Tensions escalated Wednesday between the European Union and the British-Swedish drug maker AstraZeneca regarding the company’s failure to meet a target to deliver 400 million doses of its COVD-19 vaccine to the regional bloc.
The two sides had been scheduled to meet again Wednesday, to further discuss the issue but there are conflicting reports. EU officials had said the company backed out of the meeting and that it had been rescheduled for Thursday, but a company official later issued a statement saying the meeting was going to be held as scheduled Wednesday.
The firm had signed a deal with the European Commission to supply 400 million doses of its coronavirus vaccine, which is expected to get EU approval Friday.
But last week, AstraZeneca told the EU that due to a production shortfall in the firm's European plants, the firm will miss its target, while still meeting a separate contract it signed with Britain. EU officials this week said that explanation was inadequate and demanded details on the company’s vaccine production.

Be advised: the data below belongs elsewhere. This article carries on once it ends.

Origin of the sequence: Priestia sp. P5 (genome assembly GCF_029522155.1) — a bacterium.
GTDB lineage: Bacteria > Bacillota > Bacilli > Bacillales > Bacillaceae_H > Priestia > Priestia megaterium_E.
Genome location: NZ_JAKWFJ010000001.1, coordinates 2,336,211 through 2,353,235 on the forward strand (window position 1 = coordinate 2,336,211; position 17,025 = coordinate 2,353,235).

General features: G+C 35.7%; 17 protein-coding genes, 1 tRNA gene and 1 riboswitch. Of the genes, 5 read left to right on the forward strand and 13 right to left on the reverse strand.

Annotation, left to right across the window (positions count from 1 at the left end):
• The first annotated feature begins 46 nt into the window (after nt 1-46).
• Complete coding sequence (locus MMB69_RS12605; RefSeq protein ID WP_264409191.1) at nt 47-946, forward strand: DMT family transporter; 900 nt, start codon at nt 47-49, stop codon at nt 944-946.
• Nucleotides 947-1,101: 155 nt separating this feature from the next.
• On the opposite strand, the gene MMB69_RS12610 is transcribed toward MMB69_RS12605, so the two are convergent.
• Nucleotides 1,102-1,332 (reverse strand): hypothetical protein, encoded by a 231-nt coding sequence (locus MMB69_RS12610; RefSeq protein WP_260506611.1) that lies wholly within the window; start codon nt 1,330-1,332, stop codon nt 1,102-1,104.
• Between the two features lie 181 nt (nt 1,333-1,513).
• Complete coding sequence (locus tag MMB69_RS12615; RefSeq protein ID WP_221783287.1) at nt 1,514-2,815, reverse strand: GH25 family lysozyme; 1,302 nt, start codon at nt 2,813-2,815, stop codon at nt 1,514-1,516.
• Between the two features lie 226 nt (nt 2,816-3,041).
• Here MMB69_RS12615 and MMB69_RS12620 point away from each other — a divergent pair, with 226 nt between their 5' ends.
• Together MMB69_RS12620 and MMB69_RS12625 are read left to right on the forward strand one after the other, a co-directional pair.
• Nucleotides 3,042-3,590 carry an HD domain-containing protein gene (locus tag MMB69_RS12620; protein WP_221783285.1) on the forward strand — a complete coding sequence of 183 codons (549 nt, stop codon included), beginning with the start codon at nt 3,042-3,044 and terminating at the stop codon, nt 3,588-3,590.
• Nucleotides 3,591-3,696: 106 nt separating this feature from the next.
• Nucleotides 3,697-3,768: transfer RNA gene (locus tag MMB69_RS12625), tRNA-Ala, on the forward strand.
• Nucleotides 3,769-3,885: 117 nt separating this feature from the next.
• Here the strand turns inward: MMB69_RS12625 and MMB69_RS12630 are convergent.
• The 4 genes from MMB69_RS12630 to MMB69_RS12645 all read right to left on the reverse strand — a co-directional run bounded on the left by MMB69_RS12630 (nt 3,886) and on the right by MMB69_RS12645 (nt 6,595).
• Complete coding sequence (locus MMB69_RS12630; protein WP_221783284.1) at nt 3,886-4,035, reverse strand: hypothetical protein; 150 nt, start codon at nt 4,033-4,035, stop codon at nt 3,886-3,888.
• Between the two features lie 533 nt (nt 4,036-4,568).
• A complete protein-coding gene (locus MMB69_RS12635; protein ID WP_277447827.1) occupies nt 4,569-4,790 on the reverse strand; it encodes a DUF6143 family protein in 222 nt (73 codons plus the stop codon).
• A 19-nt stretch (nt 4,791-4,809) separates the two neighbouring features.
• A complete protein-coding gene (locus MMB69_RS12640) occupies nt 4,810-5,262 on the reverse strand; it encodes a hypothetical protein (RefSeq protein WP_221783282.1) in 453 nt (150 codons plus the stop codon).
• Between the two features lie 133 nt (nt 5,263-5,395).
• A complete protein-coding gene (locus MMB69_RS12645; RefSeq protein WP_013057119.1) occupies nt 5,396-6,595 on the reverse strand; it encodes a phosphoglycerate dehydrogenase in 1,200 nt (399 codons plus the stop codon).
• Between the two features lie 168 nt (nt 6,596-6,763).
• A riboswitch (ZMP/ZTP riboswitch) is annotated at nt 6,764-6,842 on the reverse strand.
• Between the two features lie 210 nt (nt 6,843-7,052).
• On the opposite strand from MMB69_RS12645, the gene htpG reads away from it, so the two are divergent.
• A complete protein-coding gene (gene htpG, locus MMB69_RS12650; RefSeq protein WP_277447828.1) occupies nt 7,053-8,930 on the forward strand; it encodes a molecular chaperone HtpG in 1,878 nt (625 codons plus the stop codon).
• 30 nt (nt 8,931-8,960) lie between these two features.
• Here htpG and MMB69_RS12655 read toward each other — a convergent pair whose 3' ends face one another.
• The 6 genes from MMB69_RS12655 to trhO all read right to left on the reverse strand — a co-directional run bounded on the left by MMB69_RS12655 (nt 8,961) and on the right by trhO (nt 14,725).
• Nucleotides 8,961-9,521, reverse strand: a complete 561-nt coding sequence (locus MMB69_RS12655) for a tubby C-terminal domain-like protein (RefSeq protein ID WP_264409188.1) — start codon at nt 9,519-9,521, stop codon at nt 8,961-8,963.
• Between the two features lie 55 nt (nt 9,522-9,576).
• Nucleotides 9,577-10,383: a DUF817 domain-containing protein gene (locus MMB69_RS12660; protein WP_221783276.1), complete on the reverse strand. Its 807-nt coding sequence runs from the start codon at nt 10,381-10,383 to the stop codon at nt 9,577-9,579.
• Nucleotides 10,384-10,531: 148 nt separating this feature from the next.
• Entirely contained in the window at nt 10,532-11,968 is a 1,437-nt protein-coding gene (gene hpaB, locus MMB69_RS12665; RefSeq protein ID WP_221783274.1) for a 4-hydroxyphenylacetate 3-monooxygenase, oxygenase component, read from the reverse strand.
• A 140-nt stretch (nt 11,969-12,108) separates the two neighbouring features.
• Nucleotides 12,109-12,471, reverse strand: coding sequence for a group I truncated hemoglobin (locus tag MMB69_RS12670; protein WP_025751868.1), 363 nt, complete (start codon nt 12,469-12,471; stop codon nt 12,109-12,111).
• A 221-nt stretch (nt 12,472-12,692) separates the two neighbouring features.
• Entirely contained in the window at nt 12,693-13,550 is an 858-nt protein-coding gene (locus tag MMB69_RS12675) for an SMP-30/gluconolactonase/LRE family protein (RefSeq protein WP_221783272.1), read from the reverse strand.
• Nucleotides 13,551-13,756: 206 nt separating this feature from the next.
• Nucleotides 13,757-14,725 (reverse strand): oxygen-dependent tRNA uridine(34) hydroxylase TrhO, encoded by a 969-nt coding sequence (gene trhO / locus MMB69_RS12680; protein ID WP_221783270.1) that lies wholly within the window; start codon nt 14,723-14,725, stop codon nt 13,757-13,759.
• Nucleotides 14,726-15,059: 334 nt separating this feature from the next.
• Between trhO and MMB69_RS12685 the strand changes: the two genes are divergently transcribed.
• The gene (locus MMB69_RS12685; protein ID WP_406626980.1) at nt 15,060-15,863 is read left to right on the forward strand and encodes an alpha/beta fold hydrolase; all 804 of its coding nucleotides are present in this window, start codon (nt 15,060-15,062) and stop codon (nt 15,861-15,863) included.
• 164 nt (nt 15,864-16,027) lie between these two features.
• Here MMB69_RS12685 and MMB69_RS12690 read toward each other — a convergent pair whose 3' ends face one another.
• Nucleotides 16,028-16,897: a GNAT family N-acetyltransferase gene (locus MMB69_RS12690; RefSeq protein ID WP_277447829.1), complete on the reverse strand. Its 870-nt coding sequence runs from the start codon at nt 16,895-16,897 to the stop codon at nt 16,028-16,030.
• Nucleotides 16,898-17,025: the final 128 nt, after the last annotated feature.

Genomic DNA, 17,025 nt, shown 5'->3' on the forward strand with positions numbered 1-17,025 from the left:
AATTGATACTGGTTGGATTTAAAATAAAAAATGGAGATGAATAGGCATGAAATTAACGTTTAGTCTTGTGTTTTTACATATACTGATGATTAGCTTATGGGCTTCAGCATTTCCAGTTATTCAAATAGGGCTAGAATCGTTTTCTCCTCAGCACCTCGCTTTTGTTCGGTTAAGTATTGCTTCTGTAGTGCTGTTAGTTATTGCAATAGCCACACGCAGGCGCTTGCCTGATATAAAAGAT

In an interview late Tuesday with the Italian Newspaper La Repubblica, AstraZeneca CEO Pascale Soriot said Britain had signed its contract three months before the EU and that had given the firm time to iron out "glitches" in British plants. He said they were three months behind in making those fixes at their European plants.
Soriot also said that in its agreement with the EU, AstraZeneca would only make its “best effort” to deliver the vaccines. An EU official told the Reuters news agency Wednesday that “best effort” was a standard clause in a contract for a product that does not yet exist.
The official said that the clause means the signee must still show “over all” effort to deliver its product and they would hold the company to its contract.
The EU’s medical regulatory body, the Europe Medincines Agency was expected to give its approval to the AstraZeneca vaccine for emergency use by the end of this week.